Long before Thomas Wolfe put pen to paper nearly a century ago, the N.C. mountains and foothills have provided the perfect setting for countless stories. This month, in three new novels – about a snake-handling church, a dying furniture town and a mountain cove cursed with bad luck – N.C. authors once again give western North Carolina a starring role.
This literary bounty, which arrives in bookstores over the next three weeks, raises an interesting question: What is it about North Carolina that produces so many good stories?
The answer, Ron Rash believes, is tradition.
Rash, author of “The Cove,” one of the forthcoming novels, grew up in Boiling Springs reading Wolfe. Later, he found inspiration from N.C. authors such as Fred Chappell, Lee Smith and Robert Morgan.
When people grow up in a storytelling culture, he says, they want to tell a few tales themselves.
“You just start to get a generation that comes up saying, ‘This is what North Carolinians do,’ ” Rash says. “We do barbecue and novels.”
Like Rash, the other authors of the new novels, Wiley Cash (“A Land More Kind Than Home”), and Susan Woodring (“Goliath”), have drawn inspiration from N.C. authors who’ve preceded them.
Cash, who grew up in Gastonia, sets his debut novel in Madison County, where tragedy strikes when members of a snake-handling church place their faith in a dark-hearted minister.
He cites Chappell’s “I Am One of You Forever” and Kaye Gibbons’ “Ellen Foster” as influences. His novel’s title is a line from Wolfe’s “You Can’t Go Home Again.”
Woodring’s “Goliath” tells of a fictional town, not unlike her home of Drexel, where a furniture company’s decline drags down the entire community.
Woodring, who lived in Greensboro as a child, says Smith’s “Fair and Tender Ladies” was among the first books that made her want to be a writer.
With so many people writing about North Carolina – its landscapes and people, its quirks and traditions – you might wonder if N.C. authors will ever run out of material.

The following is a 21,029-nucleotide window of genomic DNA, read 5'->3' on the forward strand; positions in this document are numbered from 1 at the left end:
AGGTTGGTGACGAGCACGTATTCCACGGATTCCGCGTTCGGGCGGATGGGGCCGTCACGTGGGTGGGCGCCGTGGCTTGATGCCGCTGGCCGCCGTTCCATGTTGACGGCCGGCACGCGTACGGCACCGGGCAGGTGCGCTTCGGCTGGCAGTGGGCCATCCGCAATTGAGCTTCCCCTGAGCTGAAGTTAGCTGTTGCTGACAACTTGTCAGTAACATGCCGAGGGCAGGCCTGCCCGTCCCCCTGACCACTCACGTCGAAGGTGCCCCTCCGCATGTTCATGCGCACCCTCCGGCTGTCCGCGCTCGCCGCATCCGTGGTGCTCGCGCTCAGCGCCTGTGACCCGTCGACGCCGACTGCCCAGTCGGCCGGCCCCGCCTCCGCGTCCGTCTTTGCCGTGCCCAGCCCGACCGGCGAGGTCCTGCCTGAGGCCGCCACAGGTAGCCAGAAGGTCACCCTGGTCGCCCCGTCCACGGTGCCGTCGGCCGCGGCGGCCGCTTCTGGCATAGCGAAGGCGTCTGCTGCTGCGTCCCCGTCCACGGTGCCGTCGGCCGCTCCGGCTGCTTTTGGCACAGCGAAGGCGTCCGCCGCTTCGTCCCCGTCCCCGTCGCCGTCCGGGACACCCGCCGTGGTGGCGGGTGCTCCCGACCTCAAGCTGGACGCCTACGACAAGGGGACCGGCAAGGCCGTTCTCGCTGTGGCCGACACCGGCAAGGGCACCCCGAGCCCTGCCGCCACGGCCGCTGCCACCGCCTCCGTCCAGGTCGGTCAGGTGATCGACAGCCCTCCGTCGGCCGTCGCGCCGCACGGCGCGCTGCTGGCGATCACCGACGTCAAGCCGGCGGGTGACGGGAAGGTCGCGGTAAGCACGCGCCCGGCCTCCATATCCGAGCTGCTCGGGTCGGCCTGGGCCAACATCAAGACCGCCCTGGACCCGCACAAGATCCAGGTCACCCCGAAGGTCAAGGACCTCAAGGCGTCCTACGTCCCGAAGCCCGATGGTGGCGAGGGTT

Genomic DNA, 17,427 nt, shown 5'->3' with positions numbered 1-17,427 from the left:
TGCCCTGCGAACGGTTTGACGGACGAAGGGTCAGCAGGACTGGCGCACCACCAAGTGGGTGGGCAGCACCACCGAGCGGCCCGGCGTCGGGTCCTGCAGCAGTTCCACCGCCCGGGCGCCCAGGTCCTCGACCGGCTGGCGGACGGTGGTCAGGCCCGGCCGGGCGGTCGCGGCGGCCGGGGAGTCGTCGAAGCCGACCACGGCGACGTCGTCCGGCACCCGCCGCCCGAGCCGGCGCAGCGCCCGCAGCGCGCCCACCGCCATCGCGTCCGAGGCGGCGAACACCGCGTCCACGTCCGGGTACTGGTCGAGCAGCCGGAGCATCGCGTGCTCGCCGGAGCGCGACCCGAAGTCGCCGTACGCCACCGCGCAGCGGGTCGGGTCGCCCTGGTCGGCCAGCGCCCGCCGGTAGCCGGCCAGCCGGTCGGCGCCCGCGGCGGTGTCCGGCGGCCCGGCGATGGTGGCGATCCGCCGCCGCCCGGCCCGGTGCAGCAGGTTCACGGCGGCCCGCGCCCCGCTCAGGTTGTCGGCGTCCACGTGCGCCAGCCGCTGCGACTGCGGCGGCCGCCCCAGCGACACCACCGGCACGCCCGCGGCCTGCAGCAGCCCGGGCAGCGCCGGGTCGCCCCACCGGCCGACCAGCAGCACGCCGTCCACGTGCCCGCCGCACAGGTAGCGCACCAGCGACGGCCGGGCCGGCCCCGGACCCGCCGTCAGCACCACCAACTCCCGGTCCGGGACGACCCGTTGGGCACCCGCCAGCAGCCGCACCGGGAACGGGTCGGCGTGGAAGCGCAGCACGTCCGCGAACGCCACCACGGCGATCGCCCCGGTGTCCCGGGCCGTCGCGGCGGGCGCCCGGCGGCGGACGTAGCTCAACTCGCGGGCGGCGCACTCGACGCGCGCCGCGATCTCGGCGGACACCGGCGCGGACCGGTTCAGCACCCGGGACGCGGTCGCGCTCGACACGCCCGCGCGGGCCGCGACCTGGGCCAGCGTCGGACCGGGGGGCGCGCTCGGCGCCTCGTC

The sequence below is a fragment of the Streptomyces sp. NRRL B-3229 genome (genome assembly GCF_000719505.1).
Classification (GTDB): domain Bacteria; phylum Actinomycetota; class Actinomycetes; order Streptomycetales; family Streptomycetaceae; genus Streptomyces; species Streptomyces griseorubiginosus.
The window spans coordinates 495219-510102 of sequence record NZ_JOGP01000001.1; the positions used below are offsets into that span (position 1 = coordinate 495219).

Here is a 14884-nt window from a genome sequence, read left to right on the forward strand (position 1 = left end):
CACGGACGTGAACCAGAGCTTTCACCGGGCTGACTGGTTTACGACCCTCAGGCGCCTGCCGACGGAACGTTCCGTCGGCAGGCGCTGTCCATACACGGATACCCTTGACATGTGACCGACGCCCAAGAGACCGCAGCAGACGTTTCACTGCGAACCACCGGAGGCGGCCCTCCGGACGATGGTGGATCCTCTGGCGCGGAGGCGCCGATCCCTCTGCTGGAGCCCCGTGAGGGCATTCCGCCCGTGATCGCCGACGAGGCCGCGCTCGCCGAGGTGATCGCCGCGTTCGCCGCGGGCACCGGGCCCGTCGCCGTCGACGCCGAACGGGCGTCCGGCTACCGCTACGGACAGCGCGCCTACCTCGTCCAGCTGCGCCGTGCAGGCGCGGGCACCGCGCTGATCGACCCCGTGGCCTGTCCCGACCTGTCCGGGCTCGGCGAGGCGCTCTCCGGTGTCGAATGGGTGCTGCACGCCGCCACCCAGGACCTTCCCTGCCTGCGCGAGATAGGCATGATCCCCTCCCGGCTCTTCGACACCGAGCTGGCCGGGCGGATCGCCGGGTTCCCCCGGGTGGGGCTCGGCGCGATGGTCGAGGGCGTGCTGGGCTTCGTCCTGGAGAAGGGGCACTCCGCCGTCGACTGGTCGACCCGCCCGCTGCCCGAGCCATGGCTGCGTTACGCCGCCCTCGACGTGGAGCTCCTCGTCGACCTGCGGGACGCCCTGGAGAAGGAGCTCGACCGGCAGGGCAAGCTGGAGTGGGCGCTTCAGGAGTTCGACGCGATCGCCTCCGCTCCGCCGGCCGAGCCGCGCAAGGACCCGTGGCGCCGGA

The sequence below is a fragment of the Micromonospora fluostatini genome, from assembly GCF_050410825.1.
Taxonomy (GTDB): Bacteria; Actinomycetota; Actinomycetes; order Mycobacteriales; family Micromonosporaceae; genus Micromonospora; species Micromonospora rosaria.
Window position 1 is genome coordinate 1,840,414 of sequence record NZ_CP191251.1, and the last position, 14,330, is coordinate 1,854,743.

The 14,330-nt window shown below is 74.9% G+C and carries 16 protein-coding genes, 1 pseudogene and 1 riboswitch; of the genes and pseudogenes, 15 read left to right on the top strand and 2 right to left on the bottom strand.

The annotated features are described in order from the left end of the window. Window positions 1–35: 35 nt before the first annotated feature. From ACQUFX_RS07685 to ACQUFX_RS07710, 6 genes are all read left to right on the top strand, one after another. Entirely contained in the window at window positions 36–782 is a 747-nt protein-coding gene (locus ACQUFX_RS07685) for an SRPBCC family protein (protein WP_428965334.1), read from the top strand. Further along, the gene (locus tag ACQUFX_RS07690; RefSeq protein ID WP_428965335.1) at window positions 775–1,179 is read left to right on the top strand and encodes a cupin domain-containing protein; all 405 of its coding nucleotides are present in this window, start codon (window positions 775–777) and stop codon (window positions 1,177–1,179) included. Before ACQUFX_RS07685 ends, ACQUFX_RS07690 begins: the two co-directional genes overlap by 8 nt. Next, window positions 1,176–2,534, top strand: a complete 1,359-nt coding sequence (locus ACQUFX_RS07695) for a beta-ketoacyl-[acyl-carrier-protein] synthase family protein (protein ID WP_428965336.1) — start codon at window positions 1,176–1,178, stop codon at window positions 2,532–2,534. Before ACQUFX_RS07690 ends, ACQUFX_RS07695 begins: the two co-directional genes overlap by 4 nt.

That was something Rash used to worry about. Then he took to heart an observation from Robert Morgan, author of “Gap Creek,” and, most recently, “Lions of the West.”
Rash remembers telling Morgan, known for his stories set in Appalachia: “I feel like you’ve covered it all. There’s nothing more for me to write about.”
No, Morgan replied. The opposite is true. The more a place is written about, the more you discover to write.
The Cove, by Ron Rash
This part of the book is true: During World War I, the U.S. government held more than 2,000 German civilians in an internment camp in the Madison County town of Hot Springs.
Most were crew members of German commercial ships that happened to be in U.S. ports when Great Britain declared war on Germany in 1914.
One man – described as an artist – escaped the Hot Springs camp.
“That’s all I wanted to know,” Rash says, “because then I knew I had a novel.”
Set in and around Mars Hill, “The Cove” explores a community’s prejudices through the story of Laurel Shelton, ostracized and lonely until she hears the music of a flute-playing stranger near her farm.
“At first,” the story begins, “Laurel thought it was a warbler or thrush, though unlike any she’d heard before – its song more sustained, as if so pure no breath need carry it into the world.”
Back in town, Chauncey Feith is an ambitious Army recruiter. He hasn’t gone to war himself, but he’s bent on recruiting others, and on exposing imagined traitors in his midst, including a German professor at Mars Hill College.
This novel, like many of Rash’s works, explores the nature of evil. It also speaks to today’s politics.
“What scares me in our own society is you have these people who are almost clownish, and they’re capable of great harm,” Rash says. “As a novelist, I’m not a propagandist, but I think you can sense that Chauncey is a type.”